Mental health disability claims are often denied due to insufficient medical evidence and failure to get appropriate medical treatment. Mental illness is considered an invisible illness, so documented medical proof is required.
Mental Health Disabilities
Mental health disability insurance is provided by both federal and state programs that assist people living with life-limiting mental health disorders. The two primary mental health disability programs are Supplementary Security Income (SSI) and Social Security Disability Insurance (SSDI). When mental health disorders interfere with a person’s ability to complete necessary tasks for the daily living, he/she may be eligible for mental health disability benefits. Mental health disability claims handled by a disability insurance attorney commonly involve mental health disorders such as depression; anxiety; panic disorders; bipolar disorders; obsessive-compulsive disorder (OCD); post-traumatic stress disorders; social phobias; and addictions.
Eligibility for Mental Health Disability
Determining eligibility for mental health disability is usually not a simple process. The affects of mental health disorders vary from person to person, so qualifying for benefits require clear, documented medical evidence. There is a list of disorders under SSI guidelines, but being diagnosed with one of the disorders on the list doesn’t automatically qualify someone for benefits. The level of impairment is the main factor that determines eligibility for mental health disability. A mental health disorder must:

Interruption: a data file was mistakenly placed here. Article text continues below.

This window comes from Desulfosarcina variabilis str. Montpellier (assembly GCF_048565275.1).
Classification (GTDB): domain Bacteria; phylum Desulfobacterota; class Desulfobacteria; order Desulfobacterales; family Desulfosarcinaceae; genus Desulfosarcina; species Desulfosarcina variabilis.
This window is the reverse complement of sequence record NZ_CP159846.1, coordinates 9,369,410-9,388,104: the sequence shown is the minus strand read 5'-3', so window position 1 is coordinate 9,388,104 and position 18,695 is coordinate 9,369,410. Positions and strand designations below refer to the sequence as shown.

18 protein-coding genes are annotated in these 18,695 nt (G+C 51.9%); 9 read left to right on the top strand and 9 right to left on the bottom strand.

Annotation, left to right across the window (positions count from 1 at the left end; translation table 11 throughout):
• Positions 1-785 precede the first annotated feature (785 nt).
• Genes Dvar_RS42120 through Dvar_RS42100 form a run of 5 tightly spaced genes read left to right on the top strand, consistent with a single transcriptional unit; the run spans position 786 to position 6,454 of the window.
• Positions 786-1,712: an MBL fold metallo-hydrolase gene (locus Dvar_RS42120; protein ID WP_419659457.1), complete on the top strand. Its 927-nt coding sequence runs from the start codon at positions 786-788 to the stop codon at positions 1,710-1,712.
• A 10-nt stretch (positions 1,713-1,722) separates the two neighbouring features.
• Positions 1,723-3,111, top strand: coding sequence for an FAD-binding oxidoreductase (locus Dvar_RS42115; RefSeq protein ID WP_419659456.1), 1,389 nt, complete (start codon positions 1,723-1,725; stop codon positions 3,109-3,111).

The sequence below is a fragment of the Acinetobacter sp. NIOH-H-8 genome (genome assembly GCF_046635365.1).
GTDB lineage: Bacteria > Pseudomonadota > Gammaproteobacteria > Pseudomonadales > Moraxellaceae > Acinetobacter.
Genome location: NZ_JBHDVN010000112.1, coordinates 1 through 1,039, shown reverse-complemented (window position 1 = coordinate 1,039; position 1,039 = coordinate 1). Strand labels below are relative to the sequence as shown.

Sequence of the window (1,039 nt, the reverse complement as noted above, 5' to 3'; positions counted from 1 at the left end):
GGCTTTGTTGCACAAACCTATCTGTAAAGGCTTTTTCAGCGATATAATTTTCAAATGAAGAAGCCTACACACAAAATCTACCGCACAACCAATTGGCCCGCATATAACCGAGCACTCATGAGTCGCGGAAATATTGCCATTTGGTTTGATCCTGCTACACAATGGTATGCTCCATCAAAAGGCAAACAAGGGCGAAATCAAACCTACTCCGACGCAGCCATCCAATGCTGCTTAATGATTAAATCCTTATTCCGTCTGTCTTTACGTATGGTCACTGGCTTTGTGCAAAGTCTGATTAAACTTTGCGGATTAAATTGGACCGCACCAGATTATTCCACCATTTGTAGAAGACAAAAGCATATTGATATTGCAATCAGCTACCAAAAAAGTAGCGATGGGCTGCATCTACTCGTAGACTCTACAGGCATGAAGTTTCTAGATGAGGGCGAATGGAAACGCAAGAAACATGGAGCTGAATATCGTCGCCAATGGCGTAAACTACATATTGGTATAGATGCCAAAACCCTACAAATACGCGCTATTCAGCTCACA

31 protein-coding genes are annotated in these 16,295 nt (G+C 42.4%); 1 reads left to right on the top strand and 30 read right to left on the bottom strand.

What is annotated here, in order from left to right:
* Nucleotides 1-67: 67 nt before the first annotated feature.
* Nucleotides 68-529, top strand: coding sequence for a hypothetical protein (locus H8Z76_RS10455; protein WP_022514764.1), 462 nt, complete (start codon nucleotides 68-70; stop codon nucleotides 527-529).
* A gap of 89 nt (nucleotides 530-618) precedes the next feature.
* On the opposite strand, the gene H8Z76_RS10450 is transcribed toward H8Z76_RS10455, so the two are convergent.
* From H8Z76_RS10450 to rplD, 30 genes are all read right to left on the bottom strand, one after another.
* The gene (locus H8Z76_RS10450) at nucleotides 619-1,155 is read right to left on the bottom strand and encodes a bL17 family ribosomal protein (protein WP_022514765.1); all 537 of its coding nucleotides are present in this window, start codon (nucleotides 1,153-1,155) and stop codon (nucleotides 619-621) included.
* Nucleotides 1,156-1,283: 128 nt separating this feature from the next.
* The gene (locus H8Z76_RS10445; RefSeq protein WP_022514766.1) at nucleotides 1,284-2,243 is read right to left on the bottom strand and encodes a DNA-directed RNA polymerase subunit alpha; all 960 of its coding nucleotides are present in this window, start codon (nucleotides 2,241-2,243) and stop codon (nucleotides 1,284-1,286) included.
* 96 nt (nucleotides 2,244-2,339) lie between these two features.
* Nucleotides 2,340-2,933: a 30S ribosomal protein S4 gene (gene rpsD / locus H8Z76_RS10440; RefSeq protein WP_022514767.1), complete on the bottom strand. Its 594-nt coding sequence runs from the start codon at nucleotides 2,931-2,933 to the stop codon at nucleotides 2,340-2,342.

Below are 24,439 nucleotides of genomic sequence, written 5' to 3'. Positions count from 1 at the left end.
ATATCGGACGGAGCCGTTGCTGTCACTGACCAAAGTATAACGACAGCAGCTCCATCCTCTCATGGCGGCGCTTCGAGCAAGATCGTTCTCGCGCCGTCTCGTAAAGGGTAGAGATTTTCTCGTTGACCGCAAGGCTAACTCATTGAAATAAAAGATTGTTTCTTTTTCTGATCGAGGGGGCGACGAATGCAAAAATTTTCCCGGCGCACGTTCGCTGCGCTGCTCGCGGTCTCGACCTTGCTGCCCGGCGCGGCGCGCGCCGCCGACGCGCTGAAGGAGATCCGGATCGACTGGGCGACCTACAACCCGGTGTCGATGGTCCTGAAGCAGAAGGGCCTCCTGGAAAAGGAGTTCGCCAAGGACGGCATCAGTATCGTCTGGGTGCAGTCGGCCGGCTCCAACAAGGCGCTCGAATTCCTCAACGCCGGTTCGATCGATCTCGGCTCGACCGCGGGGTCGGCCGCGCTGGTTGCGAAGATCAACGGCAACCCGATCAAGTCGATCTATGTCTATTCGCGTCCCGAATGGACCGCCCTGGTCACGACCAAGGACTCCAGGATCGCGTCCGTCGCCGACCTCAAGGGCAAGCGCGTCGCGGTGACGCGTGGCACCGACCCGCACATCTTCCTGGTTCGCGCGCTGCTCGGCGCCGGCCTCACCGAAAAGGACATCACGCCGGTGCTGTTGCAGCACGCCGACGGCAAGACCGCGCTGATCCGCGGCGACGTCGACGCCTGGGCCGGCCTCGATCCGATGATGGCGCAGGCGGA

- Interfere with a person’s ability to work and provide financial support for himself/herself
- Significantly reduce a person’s capacity to complete everyday tasks necessary for daily living
- Prevent a person from taking care of himself/herself or caring for others
Unfortunately, claim denials for mental health disability are common. Insufficient medical evidence and failure to get appropriate treatment are the two main reasons for claim denials.
Since mental illness is considered to be an invisible illness, the documented medical evidence is required for disability eligibility and benefits. Reporting symptoms are not enough evidence to prove disability. All doctor visits and treatments must be clearly documented by medical professionals. This may include a detailed letter to the insurance company detailing the claimant’s symptoms, treatments, restrictions, and limitations.
Because mental illness is typically considered to be a treatable condition, in most cases a person must be actively engaged in regular, ongoing medical treatments with a physician or a psychiatrist to be eligible for disability benefits. Since psychiatrists are considered specialists in treating mental illness, an insurance claim may be denied if a person is not seeing a psychiatrist.